The College of Health Care Professions Named as San Antonio Express-News 2020 Top Workplace Winner

SAN ANTONIO, Oct. 13, 2020 /PRNewswire/ — The College of Health Care Professions (CHCP), a trailblazer in the delivery of allied health education that offers accredited stackable degree and certificate programs aligned to the region’s fastest-growing healthcare fields, has been named The San Antonio Express-News Top Workplace winner. This is the third year in a row CHCP’s San Antonio and South San Antonio campuses were recognized on the Top Workplace list.

“This award highlights the hard work of the entire San Antonio team whose leadership inspires and motivates students to achieve their career goals,” said Eric Bing, chief executive officer of CHCP. “Our faculty and staff are the bedrock of our work to help aspiring professionals find success in careers throughout their lives.”

CHCP was recently featured on the podcast, A Model to Watch, where Bing discusses student wellbeing during the pandemic, how CHCP has designed its

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Leaders From Top Nursing Schools Predict More Online Learning, Simulations in 2021

Press release content from Newswire. The AP news staff was not involved in its creation.

CARLSBAD, Calif. – October 12, 2020 – ( Newswire.com )

​RegisteredNursing.org discussed the future of nursing education with department chairs, leaders, and faculty from top nursing schools and they tend to agree – students can expect more online learning and high-tech virtual simulations from nursing school in 2021.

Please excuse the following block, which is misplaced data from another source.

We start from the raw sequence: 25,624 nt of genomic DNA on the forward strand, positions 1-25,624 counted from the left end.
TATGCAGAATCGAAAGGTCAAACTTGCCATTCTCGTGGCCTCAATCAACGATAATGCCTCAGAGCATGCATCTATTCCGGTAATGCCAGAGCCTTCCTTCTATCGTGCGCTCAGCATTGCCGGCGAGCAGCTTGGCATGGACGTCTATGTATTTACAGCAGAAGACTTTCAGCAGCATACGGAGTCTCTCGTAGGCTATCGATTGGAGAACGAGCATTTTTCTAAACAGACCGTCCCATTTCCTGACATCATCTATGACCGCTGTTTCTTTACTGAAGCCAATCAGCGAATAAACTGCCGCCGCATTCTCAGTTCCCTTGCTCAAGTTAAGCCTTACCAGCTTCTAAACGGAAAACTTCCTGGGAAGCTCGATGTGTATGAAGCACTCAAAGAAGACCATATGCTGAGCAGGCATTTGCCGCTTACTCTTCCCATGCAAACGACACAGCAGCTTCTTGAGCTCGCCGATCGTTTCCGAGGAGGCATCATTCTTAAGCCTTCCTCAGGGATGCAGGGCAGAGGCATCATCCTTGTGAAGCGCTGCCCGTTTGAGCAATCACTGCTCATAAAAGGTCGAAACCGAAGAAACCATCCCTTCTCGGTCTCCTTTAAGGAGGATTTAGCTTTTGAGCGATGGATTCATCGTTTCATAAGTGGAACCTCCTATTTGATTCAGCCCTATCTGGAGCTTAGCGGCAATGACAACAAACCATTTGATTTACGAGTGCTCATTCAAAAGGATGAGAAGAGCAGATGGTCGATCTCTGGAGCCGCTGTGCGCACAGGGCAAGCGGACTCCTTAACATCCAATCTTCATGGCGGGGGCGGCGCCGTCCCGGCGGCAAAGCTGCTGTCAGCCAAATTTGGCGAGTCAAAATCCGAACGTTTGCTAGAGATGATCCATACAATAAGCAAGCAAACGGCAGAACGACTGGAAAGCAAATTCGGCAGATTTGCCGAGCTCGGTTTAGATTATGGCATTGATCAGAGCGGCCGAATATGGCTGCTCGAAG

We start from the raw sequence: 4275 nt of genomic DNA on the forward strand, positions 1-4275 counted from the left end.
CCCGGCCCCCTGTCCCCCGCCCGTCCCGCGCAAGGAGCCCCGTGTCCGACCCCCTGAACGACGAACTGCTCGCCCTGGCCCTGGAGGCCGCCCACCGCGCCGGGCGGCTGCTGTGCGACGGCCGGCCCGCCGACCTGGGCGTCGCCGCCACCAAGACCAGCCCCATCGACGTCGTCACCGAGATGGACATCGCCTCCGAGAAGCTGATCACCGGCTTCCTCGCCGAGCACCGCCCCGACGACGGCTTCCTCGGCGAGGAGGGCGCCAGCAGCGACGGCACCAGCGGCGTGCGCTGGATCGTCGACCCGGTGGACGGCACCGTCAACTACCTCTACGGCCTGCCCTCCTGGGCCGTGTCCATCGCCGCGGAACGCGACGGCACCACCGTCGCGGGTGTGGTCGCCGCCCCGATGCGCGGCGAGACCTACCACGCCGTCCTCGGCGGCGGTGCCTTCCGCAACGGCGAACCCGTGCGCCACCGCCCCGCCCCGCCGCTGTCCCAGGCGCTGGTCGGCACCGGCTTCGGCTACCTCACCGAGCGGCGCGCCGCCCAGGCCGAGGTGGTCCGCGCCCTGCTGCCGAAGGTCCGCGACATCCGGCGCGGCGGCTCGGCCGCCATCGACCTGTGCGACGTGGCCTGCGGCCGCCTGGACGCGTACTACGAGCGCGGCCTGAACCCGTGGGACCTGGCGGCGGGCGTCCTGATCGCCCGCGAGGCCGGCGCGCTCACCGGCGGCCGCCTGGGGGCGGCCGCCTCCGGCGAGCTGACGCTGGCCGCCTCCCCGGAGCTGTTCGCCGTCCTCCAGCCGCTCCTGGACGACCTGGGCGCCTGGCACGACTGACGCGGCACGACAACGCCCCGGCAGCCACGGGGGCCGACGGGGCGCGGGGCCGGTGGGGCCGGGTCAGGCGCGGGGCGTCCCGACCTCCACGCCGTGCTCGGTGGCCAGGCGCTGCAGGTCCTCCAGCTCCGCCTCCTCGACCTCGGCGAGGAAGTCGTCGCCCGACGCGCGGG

Nursing education leaders from renowned schools such as Johns Hopkins University, Baylor University, and University of San Francisco, as well as from regional schools such as Lakeland Community College and Augusta Technical College, all weighed in when asked, “In light of the changes that nursing students have seen in 2020, what will nursing school look like in 2021?”

With the COVID-19 pandemic disrupting nursing schools, nursing students have had to adjust quickly. Online coursework and canceled in-person clinical rotations have become the norm

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Champaign Special Education Teacher explains how she’s adapting to the pandemic | Top Stories

CHAMPAIGN, Ill. (WAND) – One special education teacher in Champaign loves her job, and this pandemic has made her realize why. 

Katie Smith teaches at Barkstall Elementary School. As a special education teacher, she loves making her students feel just like everyone else. 

“My favorite part of being a special ed teacher is working with students who have either internalized or been told, directly or indirectly that they are somehow less than, and showing them that with hard work, and with the right teaching strategies they can learn,” Smith told WAND News.

But the pandemic brought challenges to her teaching. Smith, along with her students, had to get over the technology curve. “I had never zoomed, I have never made a Google slide assignment, ” said Smith. “I had never had to describe to students in action I want them to do without them having visual cues.”

But this only

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Novato special education teacher gets top county honor

  • Laurie Carvajal, left, with her daughter Caroline Williams, chats with teacher Cindy Evans outside San Jose Middle School in Novato on Tuesday, Oct. 6, 2020. Evans, a special education teacher at the school, just found out that she has been selected for the county’s “teacher of the year” award. (Alan Dep/Marin Independent Journal)